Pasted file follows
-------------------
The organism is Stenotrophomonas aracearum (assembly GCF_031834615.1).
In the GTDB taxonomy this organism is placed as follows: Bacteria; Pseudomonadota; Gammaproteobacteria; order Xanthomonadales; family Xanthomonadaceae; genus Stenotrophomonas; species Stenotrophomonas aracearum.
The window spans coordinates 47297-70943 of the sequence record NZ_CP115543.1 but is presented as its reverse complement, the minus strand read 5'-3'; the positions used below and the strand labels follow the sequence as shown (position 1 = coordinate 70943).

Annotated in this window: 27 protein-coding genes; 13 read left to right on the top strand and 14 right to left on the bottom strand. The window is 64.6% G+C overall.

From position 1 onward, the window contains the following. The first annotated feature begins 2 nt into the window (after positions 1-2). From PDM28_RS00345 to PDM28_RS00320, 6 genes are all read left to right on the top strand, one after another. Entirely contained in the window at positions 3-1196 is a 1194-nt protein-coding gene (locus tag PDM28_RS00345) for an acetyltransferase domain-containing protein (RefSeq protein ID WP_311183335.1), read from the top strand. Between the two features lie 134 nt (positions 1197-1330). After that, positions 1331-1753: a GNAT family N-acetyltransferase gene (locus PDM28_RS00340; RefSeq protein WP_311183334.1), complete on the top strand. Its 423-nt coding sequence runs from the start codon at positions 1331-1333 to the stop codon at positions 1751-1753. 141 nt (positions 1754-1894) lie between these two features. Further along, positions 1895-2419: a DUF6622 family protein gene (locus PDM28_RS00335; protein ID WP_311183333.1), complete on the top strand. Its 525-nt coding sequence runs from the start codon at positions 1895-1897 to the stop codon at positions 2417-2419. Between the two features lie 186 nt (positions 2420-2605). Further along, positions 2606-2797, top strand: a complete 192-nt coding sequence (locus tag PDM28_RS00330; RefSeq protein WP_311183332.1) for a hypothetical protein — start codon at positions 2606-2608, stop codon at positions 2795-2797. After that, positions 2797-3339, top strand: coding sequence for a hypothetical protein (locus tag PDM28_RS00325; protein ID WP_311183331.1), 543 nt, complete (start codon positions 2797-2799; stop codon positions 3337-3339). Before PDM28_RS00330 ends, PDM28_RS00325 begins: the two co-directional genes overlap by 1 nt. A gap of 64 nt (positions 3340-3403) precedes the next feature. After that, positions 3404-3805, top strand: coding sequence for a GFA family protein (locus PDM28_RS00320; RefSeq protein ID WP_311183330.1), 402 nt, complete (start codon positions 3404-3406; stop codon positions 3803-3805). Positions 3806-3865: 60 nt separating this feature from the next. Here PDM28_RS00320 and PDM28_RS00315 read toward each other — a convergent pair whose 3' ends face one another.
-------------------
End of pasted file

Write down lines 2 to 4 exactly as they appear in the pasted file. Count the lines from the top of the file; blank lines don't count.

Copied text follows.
In the GTDB taxonomy this organism is placed as follows: Bacteria; Pseudomonadota; Gammaproteobacteria; order Xanthomonadales; family Xanthomonadaceae; genus Stenotrophomonas; species Stenotrophomonas aracearum.
The window spans coordinates 47297-70943 of the sequence record NZ_CP115543.1 but is presented as its reverse complement, the minus strand read 5'-3'; the positions used below and the strand labels follow the sequence as shown (position 1 = coordinate 70943).

Annotated in this window: 27 protein-coding genes; 13 read left to right on the top strand and 14 right to left on the bottom strand. The window is 64.6% G+C overall.